Case IV: If q=p=1 and \lambda {\int}_{\mathrm{\Omega}}\psi (x)\phantom{\rule{0.2em}{0ex}}dx({\lambda}_{1}+1)M>0, employing exactly the same arguments as in the proof of Case I, we finally conclude the result. □
References
 1.
Bates P, Chmaj A: An integrodifferential model for phase transitions: stationary solutions in higher dimensions. J. Stat. Phys. 1999, 95: 11191139. 10.1023/A:1004514803625
 2.
Bates P, Fife P, Ren X, Wang X: Travelling waves in a convolution model for phase transitions. Arch. Ration. Mech. Anal. 1997, 138: 105136. 10.1007/s002050050037
 3.
Carrillo C, Fife P: Spatial effects in discrete generation population models. J. Math. Biol. 2005, 50(2):161188. 10.1007/s0028500402844
 4.
Chen X: Existence, uniqueness and asymptotic stability of travelling waves in nonlocal evolution equations. Adv. Differ. Equ. 1997, 2: 125160.
 5.
Coville J, Dáila J, Martinez S: Nonlocal anisotropic dispersal with monostable nonlinearity. J. Differ. Equ. 2008, 244: 30803118. 10.1016/j.jde.2007.11.002
 6.
Fife P: Some nonclassical trends in parabolic and paraboliclike evolutions. In Trends in Nonlinear Analysis. Springer, Berlin; 2003:153191.
 7.
GarcíaMelián J, Rossi JD: On the principal eigenvalue of some nonlocal diffusion problems. J. Differ. Equ. 2009, 246: 2138. 10.1016/j.jde.2008.04.015
 8.
Zhang G, Wang Y: Critical exponent for nonlocal diffusion equations with Dirichlet boundary condition. Math. Comput. Model. 2011, 54: 203209. 10.1016/j.mcm.2011.02.002
 9.
Fang Z, Xu X: Extinction behavior of solutions for the p Laplacian equations with nonlocal sources. Nonlinear Anal., Real World Appl. 2012, 13: 17801789. 10.1016/j.nonrwa.2011.12.008
 10.
Antontsev SN, Shmarev SI: Doubly degenerate parabolic equations with variable nonlinearity II: blowup and extinction in a finite time. Nonlinear Anal. 2014, 95: 483498.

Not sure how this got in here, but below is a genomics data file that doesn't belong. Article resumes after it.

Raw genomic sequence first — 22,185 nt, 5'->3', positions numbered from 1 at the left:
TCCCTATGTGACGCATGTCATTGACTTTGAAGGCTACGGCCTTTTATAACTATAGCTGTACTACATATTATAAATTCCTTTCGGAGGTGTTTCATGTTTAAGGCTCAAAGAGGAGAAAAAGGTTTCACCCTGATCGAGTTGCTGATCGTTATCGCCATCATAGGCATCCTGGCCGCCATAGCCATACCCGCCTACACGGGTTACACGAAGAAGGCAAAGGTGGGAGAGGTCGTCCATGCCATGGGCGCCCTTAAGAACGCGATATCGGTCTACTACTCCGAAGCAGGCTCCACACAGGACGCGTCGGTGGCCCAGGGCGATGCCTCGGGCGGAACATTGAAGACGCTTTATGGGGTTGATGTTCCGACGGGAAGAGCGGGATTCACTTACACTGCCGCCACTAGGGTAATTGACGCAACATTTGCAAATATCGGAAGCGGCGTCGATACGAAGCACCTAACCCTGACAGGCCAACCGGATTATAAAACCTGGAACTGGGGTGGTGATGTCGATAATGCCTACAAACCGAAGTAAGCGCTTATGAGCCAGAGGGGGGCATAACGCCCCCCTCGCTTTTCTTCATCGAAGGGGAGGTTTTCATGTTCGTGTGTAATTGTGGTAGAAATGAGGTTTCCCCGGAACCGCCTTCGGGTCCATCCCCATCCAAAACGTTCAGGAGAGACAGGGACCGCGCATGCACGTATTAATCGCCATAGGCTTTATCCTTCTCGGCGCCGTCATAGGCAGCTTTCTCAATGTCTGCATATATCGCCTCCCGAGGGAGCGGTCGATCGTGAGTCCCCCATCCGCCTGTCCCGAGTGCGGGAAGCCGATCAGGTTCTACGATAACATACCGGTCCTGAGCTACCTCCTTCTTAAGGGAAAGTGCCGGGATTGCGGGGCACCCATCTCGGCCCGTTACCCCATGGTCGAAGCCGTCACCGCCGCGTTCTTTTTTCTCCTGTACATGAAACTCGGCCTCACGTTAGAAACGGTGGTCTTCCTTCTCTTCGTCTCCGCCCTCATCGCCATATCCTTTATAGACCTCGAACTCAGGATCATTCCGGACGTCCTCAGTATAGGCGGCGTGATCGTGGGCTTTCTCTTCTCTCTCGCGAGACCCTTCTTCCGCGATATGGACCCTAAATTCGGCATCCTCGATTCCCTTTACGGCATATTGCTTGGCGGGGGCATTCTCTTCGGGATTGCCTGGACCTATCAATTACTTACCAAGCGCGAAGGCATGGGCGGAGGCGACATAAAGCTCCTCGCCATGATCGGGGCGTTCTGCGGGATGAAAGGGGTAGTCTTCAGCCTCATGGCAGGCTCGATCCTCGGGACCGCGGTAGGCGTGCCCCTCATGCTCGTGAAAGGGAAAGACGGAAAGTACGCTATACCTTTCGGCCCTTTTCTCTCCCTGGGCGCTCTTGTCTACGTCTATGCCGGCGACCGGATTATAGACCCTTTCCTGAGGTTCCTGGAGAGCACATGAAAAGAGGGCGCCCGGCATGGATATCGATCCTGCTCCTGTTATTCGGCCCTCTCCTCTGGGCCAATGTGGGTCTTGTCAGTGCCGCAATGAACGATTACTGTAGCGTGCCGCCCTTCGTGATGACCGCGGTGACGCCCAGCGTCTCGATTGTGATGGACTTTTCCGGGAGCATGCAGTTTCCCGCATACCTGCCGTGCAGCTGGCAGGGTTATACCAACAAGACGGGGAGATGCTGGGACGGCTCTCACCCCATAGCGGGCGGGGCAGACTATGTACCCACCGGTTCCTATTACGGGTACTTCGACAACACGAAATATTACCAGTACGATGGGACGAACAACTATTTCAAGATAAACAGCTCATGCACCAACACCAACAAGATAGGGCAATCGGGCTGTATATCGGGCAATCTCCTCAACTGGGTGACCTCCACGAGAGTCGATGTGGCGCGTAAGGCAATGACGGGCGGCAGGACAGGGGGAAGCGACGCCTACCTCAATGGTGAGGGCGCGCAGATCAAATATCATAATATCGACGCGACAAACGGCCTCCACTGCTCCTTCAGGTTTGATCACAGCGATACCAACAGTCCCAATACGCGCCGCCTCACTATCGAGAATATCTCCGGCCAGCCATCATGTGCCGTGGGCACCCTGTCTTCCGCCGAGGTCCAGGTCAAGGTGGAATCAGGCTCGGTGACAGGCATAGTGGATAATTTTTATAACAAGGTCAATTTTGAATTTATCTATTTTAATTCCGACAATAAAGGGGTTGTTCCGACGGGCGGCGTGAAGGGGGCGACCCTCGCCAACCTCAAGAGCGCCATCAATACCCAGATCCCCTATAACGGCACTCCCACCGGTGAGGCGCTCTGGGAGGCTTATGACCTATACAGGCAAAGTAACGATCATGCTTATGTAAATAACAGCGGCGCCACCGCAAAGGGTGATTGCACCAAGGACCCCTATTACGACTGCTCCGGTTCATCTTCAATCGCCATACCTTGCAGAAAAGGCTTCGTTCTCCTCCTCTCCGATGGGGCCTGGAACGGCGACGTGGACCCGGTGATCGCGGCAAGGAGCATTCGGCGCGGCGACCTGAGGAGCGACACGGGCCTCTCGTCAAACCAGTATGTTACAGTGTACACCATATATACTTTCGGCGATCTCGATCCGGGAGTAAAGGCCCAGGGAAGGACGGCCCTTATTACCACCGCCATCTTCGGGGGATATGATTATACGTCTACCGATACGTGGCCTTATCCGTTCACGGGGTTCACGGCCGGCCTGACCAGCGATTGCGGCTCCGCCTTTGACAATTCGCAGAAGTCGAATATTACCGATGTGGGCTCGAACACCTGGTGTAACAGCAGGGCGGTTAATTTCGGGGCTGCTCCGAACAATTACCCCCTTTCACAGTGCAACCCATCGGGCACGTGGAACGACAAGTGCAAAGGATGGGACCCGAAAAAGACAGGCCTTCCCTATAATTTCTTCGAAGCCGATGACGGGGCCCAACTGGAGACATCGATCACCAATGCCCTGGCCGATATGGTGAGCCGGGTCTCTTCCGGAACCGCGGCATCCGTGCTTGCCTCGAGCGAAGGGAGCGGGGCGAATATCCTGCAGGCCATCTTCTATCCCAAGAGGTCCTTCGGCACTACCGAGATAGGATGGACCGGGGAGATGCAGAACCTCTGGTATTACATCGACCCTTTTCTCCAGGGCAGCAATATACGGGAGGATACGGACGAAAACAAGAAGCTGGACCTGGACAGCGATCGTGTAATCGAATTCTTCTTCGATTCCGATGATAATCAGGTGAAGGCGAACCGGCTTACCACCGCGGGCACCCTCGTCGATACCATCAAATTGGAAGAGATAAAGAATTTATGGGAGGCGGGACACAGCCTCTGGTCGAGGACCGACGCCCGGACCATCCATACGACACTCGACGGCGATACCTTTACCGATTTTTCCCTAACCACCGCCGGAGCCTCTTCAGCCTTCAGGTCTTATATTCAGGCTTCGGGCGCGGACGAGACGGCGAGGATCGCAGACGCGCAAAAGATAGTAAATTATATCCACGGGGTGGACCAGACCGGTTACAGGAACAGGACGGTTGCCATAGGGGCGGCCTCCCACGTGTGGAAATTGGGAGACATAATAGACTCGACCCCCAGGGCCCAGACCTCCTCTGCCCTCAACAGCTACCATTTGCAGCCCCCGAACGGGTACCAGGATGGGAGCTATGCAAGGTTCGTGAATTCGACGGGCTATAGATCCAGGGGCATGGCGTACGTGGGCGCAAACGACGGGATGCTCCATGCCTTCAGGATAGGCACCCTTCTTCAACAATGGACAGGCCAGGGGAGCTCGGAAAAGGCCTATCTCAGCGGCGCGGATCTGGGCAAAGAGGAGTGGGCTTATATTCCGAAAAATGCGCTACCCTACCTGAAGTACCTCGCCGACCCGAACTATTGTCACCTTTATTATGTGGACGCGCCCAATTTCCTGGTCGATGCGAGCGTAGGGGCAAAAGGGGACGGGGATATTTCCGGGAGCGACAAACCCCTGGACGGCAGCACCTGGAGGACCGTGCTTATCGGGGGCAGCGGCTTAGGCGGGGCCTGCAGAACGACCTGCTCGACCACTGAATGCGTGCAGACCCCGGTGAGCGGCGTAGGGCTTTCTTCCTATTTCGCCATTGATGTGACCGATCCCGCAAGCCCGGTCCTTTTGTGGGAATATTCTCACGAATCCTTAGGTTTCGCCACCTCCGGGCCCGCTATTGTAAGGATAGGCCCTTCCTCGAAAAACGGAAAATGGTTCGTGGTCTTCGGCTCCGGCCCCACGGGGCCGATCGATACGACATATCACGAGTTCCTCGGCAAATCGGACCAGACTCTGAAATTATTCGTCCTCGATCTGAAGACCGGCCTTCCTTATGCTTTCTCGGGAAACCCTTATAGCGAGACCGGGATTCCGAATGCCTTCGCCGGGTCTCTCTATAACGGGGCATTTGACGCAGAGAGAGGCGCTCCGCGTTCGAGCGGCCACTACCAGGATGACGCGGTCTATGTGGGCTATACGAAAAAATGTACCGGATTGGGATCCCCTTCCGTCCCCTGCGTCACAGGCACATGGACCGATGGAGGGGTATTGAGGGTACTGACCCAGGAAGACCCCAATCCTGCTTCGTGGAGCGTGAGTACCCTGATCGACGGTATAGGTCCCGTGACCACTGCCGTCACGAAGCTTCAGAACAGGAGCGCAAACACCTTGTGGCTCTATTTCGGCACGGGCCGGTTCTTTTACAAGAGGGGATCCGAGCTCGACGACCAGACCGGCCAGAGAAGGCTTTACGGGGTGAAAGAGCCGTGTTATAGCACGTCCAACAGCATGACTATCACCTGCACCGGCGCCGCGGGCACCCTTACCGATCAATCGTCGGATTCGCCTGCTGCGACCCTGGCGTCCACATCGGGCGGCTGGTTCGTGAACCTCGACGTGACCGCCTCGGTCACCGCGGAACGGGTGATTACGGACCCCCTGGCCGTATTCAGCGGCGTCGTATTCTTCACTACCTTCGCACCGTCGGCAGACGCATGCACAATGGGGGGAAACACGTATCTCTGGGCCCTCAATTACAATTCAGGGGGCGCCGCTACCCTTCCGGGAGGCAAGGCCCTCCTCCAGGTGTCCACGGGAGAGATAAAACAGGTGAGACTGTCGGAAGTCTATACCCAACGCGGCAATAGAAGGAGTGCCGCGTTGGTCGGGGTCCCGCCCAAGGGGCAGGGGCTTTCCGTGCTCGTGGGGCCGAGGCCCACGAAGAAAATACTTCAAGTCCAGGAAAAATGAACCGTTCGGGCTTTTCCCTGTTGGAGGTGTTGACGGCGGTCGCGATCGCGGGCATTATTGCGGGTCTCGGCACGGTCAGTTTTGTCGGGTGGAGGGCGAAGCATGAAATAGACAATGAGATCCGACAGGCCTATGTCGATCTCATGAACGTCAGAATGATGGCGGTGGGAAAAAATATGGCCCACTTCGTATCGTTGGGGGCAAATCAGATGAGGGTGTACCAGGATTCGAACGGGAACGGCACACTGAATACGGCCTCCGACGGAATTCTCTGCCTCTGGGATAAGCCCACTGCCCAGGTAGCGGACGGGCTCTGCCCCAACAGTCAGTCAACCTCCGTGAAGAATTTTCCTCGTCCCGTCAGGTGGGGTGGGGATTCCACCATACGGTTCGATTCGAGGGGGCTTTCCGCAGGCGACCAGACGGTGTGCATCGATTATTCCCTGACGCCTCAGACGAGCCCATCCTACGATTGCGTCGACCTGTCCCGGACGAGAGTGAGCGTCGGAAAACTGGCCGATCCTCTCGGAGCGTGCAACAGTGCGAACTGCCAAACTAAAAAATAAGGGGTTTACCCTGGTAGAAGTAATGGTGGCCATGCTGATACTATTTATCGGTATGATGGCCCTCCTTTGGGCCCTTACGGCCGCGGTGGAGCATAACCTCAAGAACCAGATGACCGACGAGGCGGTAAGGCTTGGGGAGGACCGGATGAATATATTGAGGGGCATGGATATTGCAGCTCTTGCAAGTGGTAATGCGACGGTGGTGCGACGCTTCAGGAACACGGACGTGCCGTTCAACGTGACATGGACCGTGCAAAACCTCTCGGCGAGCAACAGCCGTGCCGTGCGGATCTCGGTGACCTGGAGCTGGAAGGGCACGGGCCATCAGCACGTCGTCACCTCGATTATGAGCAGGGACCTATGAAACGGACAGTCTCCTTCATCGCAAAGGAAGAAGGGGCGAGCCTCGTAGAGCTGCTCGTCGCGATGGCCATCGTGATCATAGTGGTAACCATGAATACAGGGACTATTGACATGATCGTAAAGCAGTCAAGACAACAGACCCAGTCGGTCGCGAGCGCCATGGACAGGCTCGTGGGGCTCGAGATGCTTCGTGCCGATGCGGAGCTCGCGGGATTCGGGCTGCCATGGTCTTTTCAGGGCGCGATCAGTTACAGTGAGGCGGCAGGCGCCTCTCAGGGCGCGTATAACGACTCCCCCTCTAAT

11.
Gao Y, Gao W: Extinction and asymptotic behavior of solutions for nonlinear parabolic equations with variable exponent of nonlinearity. Bound. Value Probl. 2013., 2013: Article ID 164
 12.
Liu W, Wang M, Wu B: Extinction and decay estimates of solutions for a class of porous medium equations. J. Inequal. Appl. 2007., 2007: Article ID 87650
 13.
Liu W, Wu B: A note on extinction for fast diffusive p Laplacian with sources. Math. Methods Appl. Sci. 2008, 31: 13831386. 10.1002/mma.976
 14.
Mu C, Yan L, Xiao Y: Extinction and nonextinction for the fast diffusion equation. Abstr. Appl. Anal. 2013., 2013: Article ID 747613
 15.
Wu B: Global existence and extinction of weak solutions to a class of semiconductor equations with fast diffusion terms. J. Inequal. Appl. 2008., 2008: Article ID 961045
 16.
Yin J, Li J, Jin C: Nonextinction and critical exponent for a polytropic filtration equation. Nonlinear Anal. 2009, 71: 347357. 10.1016/j.na.2008.10.082
 17.
Liu W: Extinction and nonextinction of solutions for a nonlocal reactiondiffusion problem. Electron. J. Qual. Theory Differ. Equ. 2010., 2010: Article ID 15
 18.
Chasseigne E, Chaves M, Rossi JD: Asymptotic behaviour for nonlocal diffusion equations. J. Math. Pures Appl. 2006, 86: 271291.
 19.
PérezLlanos M, Rossi JD: Blowup for a nonlocal diffusion problem with Neumann boundary conditions and a reaction term. Nonlinear Anal. 2009, 70: 16291640. 10.1016/j.na.2008.02.076
 20.
Andreu F, Mazón JM, Rossi JD, Toledo J Mathematical Surveys and Monographs 165. NonLocal Diffusion Problems 2010.
 21.
Liu W: Extinction properties of solutions for a class of fast diffusive p Laplacian equations. Nonlinear Anal. 2011, 74: 45204532. 10.1016/j.na.2011.04.016
 22.
Andreu F, Mazón JM, Rossi JD, Toledo J: A nonlocal p Laplacian evolution equation with nonhomogeneous Dirichlet boundary conditions. SIAM J. Math. Anal. 2009, 40(5):18151851. 10.1137/080720991
Author information
Affiliations
Corresponding author
Additional information
Competing interests
The authors declare that they have no competing interests
Authors’ contributions
JZ carried out critical extinction exponents for a nonlocal reactiondiffusion equation with nonlocal source and interior absorption and drafted the manuscript. BG participated in the design of the study and examined the results carefully. All authors read and approved the final manuscript.
Authors’ original submitted files for images
Below are the links to the authors’ original submitted files for images.
Rights and permissions
Open Access This article is distributed under the terms of the Creative Commons Attribution 2.0 International License (https://creativecommons.org/licenses/by/2.0), which permits unrestricted use, distribution, and reproduction in any medium, provided the original work is properly cited.
About this article
Cite this article
Gao, B., Zheng, J. Critical extinction exponents for a nonlocal reactiondiffusion equation with nonlocal source and interior absorption. Adv Differ Equ 2014, 19 (2014). https://doi.org/10.1186/16871847201419
Received:
Accepted:
Published:
DOI: https://doi.org/10.1186/16871847201419
Keywords
 nonlocal diffusion
 reactiondiffusion
 extinction
 critical exponent